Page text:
No Linear Path to Purchase, it's a ”Combination of Moments" (Digital Life)
April 26, 2016
Circa 10 years ago and the path to purchase was pretty simple, moving from a traditional ad to a brick and mortar. Fast forward today and the path to purchase is a conglomerate of different experiences within social media and ads that move towards either a brick and mortar or online store.
Pontificating on the Digital Life
To understand why having a depth of digital knowledge is crucial for any brand today is to firstly be aware that the world and consumers have changed over the last 10 years. Consumers today rely on digital experiences to shop, be entertained, get organized, find information, start their cars, consume news, and have a social circle.
What’s even more interesting than the awareness of change is the awareness of these consumer's path to purchase. For low consideration products the path a consumer 10 years ago was vastly different than a path they take today. Ten years ago shoppers primarily purchased products in a physical location and the path to purchase was linear. A potential customer saw an advertisement or perhaps a coupon, then went straight to the physical location to purchase.
Diagram 1: Linear Path to Purchase, circa 10 years ago
Combination of Moments
Today the path to purchase isn’t linear. Firstly, the end-point (where to purchase) is split into Physical and Online. Then Online is split into at least three sub-end-points where a consumer can purchase a product: Web, Apps, and Social (one of my favorite new trends is buying products through an Instagram photo!). The 'path' a consumer takes to purchase in Physical or Online is not a path, but a combination of moments she has with your brand. To illustrate; see diagram below:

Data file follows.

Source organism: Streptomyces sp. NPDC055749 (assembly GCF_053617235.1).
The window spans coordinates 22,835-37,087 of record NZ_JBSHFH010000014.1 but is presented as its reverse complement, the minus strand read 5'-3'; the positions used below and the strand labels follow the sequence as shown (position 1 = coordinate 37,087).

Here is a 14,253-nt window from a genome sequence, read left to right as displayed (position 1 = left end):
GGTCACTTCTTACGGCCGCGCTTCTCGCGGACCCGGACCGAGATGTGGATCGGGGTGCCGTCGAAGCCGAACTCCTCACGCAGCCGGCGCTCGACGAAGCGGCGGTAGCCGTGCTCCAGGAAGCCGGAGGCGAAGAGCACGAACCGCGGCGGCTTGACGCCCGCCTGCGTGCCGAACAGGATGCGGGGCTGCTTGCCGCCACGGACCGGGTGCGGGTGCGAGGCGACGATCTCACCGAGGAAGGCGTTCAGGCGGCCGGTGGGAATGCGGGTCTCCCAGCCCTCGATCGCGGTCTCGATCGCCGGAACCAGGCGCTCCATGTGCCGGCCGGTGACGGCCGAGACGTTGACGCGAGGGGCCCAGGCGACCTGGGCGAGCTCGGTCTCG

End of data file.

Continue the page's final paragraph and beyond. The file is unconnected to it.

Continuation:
The dots represent the various engagement activities a consumer can have with your brand that ultimately lead a consumer to a purchase (e.g. consumer read a tweet, watched a branded video, visited your website, stumbled upon a blog entry, saw an interesting Instagram photo of your product etc.). All these engagements and a combination of them will define the consumer's path to purchase. It’s anything but linear.
These engagements are how a potential customer hears, learns, discover products today, and all of it is lead by digital. This doesn’t mean that a brand must do every single plausible ‘dot’, but a brand should be represented by as many dots that make sense for them while giving a consumer the best, consistent branded experience for each dot. Also, it’s important to go back and test the effectiveness of the dots, and that’s more than a ‘click’, 'time on site', 'download', based analysis. It’s not a 1:1.
Taking time to build a true digital strategy is firstly identifying the right dots, then understanding how the chosen dots fit together to tell the right story that leads to a purchase. Both the world and consumers have and are changing at a dramatic rate in a very short period of time - this would behoove a brand to rethink (or think) about their immediate and future business and how to best leverage digital.
If you’d like to pontificate on the digital life, join our mailing list for quarterly happy hours at our office or email us to chat: email@example.com
(This is a concept I'm interested evolving, so feel free to send me feedback directly: naushad [at] xtopoly . com)